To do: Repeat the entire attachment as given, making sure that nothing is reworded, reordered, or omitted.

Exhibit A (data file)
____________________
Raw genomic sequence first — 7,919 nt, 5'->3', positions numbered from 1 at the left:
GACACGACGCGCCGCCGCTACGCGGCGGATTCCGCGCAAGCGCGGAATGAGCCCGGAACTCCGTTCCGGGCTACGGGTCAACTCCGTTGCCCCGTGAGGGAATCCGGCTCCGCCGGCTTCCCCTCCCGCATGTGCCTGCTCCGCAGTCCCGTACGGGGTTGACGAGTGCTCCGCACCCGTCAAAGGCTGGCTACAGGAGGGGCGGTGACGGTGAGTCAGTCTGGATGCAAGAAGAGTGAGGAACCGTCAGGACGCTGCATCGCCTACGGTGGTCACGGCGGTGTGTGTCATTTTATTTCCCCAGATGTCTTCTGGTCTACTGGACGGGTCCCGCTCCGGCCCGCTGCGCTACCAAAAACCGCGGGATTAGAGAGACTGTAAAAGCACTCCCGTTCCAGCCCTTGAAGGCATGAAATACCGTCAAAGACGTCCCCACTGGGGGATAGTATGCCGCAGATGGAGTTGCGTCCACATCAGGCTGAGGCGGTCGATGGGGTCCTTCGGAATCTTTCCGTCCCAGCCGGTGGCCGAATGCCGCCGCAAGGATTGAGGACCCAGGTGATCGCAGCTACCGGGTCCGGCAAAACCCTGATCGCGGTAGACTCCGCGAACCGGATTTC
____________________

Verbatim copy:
Raw genomic sequence first — 7,919 nt, 5'->3', positions numbered from 1 at the left:
GACACGACGCGCCGCCGCTACGCGGCGGATTCCGCGCAAGCGCGGAATGAGCCCGGAACTCCGTTCCGGGCTACGGGTCAACTCCGTTGCCCCGTGAGGGAATCCGGCTCCGCCGGCTTCCCCTCCCGCATGTGCCTGCTCCGCAGTCCCGTACGGGGTTGACGAGTGCTCCGCACCCGTCAAAGGCTGGCTACAGGAGGGGCGGTGACGGTGAGTCAGTCTGGATGCAAGAAGAGTGAGGAACCGTCAGGACGCTGCATCGCCTACGGTGGTCACGGCGGTGTGTGTCATTTTATTTCCCCAGATGTCTTCTGGTCTACTGGACGGGTCCCGCTCCGGCCCGCTGCGCTACCAAAAACCGCGGGATTAGAGAGACTGTAAAAGCACTCCCGTTCCAGCCCTTGAAGGCATGAAATACCGTCAAAGACGTCCCCACTGGGGGATAGTATGCCGCAGATGGAGTTGCGTCCACATCAGGCTGAGGCGGTCGATGGGGTCCTTCGGAATCTTTCCGTCCCAGCCGGTGGCCGAATGCCGCCGCAAGGATTGAGGACCCAGGTGATCGCAGCTACCGGGTCCGGCAAAACCCTGATCGCGGTAGACTCCGCGAACCGGATTTC